A New Jersey lawmaker is pushing a plan to allow domestic violence victims the ability to protect themselves if they feel threatened.

Assemblyman Robert Auth, R-Bergen, has introduced a measure, A1397, that would give top priority to applicants for firearms identification cards and permits when they have a domestic violence restraining order.

“I think it’s incumbent upon us to give law-abiding citizens every opportunity to protect the lives of themselves and their children if that’s something that they need to be worried about,” he said.


He said when couples are breaking up there can be very emotional and highly charged disagreements over child custody and living arrangements.

“All of this stuff comes to a boiling point somewhere along the line and people go over the top," Auth said. '"I can understand completely why somebody would feel somewhere along the line that they would need that kind of protection for themselves.”

Do domestic violence victims need guns?

Nicole Morella, director of public policy and communications for the New Jersey Coalition to End Domestic Violence, said her organization believes domestic violence victims and survivors should have access to whatever tools they may need to stay safe and feel safer.

She also was quick to point out, however, that “there is little research that demonstrates that victims are actually safer when we increase their access to firearms.”

handgun with lower high capacity magazine
(Mario Villafuerte/Getty Images)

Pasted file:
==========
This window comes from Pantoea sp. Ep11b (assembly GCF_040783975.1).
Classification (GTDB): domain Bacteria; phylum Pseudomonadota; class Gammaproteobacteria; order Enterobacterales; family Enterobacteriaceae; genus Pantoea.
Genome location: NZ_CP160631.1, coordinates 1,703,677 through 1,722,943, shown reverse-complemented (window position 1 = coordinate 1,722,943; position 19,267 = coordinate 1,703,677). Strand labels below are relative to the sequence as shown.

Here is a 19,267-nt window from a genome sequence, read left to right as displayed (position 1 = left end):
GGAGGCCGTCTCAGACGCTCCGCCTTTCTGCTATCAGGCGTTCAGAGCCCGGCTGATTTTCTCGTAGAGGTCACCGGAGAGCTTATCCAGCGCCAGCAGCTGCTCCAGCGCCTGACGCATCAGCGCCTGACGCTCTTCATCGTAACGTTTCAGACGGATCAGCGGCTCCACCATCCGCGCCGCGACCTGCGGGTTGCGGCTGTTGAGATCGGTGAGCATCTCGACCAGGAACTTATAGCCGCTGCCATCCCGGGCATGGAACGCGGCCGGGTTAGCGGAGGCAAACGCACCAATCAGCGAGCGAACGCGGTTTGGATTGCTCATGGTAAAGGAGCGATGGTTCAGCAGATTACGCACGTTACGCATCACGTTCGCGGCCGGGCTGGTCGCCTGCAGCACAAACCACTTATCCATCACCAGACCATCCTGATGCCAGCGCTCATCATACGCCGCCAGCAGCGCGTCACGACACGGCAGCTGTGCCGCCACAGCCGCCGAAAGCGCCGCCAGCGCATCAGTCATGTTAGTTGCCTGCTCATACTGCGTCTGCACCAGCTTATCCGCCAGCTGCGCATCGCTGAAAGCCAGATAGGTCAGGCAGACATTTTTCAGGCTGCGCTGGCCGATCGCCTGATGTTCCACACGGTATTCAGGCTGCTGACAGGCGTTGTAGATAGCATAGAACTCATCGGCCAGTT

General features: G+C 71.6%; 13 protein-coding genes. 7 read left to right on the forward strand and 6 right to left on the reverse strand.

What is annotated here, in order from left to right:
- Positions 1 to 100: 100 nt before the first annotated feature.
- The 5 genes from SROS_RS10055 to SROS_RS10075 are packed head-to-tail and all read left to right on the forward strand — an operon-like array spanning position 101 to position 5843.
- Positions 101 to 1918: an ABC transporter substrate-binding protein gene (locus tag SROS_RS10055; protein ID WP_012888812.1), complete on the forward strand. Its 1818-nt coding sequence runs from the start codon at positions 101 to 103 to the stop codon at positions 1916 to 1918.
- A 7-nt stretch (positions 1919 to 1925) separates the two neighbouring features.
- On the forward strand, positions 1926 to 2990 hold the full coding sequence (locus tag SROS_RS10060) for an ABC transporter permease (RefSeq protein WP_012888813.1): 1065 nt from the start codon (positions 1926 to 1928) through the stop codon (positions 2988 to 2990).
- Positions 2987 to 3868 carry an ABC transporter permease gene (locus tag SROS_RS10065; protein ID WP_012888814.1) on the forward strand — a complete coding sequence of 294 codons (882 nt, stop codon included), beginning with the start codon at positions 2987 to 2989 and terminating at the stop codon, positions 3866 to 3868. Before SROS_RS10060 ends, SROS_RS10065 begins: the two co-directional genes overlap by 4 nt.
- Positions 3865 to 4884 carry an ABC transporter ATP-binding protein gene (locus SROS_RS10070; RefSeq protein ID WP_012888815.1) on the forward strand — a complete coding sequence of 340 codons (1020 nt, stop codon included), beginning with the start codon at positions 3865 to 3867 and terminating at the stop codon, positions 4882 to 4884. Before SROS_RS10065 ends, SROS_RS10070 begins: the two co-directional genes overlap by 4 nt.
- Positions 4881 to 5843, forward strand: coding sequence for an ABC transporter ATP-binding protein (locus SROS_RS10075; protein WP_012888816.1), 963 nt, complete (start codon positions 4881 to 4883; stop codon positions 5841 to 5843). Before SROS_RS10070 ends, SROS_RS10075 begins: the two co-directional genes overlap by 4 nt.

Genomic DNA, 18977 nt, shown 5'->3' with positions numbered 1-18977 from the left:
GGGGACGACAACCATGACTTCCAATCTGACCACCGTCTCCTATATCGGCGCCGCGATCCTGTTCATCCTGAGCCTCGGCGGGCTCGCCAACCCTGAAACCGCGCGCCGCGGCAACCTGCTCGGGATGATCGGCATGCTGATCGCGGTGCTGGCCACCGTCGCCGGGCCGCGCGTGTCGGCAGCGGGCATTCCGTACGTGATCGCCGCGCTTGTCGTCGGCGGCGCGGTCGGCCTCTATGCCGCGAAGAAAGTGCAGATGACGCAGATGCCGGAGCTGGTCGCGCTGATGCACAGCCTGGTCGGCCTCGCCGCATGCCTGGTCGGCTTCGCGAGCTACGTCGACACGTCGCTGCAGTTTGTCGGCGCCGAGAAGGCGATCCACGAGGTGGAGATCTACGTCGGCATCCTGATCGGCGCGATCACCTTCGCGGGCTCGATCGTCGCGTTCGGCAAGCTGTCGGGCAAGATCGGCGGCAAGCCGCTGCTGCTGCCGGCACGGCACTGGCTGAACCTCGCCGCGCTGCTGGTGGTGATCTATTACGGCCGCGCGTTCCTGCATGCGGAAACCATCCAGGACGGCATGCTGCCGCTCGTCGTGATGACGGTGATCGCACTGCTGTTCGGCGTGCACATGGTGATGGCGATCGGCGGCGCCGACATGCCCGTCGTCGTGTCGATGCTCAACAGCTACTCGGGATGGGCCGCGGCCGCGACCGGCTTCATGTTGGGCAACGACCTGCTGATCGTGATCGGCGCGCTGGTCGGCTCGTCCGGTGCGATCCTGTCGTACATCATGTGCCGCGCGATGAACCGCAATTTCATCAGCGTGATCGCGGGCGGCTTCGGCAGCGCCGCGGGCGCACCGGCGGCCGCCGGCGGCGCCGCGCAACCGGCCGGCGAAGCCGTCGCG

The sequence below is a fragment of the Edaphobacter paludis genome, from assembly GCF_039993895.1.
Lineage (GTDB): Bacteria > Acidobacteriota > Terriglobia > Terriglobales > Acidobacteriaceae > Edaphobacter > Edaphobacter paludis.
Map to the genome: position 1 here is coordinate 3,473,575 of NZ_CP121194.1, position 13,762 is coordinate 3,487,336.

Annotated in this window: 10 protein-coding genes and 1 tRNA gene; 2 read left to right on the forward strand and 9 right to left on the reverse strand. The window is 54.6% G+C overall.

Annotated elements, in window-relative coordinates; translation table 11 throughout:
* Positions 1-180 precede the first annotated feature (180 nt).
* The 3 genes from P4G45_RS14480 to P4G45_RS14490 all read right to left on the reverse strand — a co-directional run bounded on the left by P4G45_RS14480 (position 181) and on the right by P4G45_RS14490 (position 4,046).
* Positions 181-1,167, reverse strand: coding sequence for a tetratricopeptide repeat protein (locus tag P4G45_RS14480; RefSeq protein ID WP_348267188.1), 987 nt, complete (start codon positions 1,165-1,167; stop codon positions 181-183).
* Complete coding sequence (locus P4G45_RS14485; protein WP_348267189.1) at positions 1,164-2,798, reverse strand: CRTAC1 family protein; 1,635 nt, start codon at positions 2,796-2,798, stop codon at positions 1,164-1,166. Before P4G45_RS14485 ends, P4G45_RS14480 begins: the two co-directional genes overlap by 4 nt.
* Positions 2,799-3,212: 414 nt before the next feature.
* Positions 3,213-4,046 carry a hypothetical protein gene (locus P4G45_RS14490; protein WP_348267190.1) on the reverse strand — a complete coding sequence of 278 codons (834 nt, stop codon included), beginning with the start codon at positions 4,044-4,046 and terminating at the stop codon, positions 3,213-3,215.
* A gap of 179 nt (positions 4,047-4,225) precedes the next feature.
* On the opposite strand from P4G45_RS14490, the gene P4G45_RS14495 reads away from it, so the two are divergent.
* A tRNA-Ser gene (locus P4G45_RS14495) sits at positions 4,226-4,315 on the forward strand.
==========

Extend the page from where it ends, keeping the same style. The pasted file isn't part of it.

She noted there is data showing a correlation between access to firearms and risk to victims in domestic violence cases. Morella said victims are five times more likely to be killed by their partner when there is a presence of a firearm, regardless of who owns or is in possession of the weapon.

She stressed while it’s necessary for victims of domestic violence to have options to protect themselves, it’s also important to be “providing survivors with the information they need so they can make those decisions in a safe way, ensuring that they have the training and the education they need.”

Front of the line

Auth said his measure is important because normally it’s supposed to take 30 days to get approved to purchase a firearm in New Jersey, but he’s heard “all sorts of stories" about people sometimes waiting up to nine months.

The measure is being considered by the Assembly Judiciary Committee.

David Matthau is a reporter for New Jersey 101.5. You can reach him at david.matthau@townsquaremedia.com

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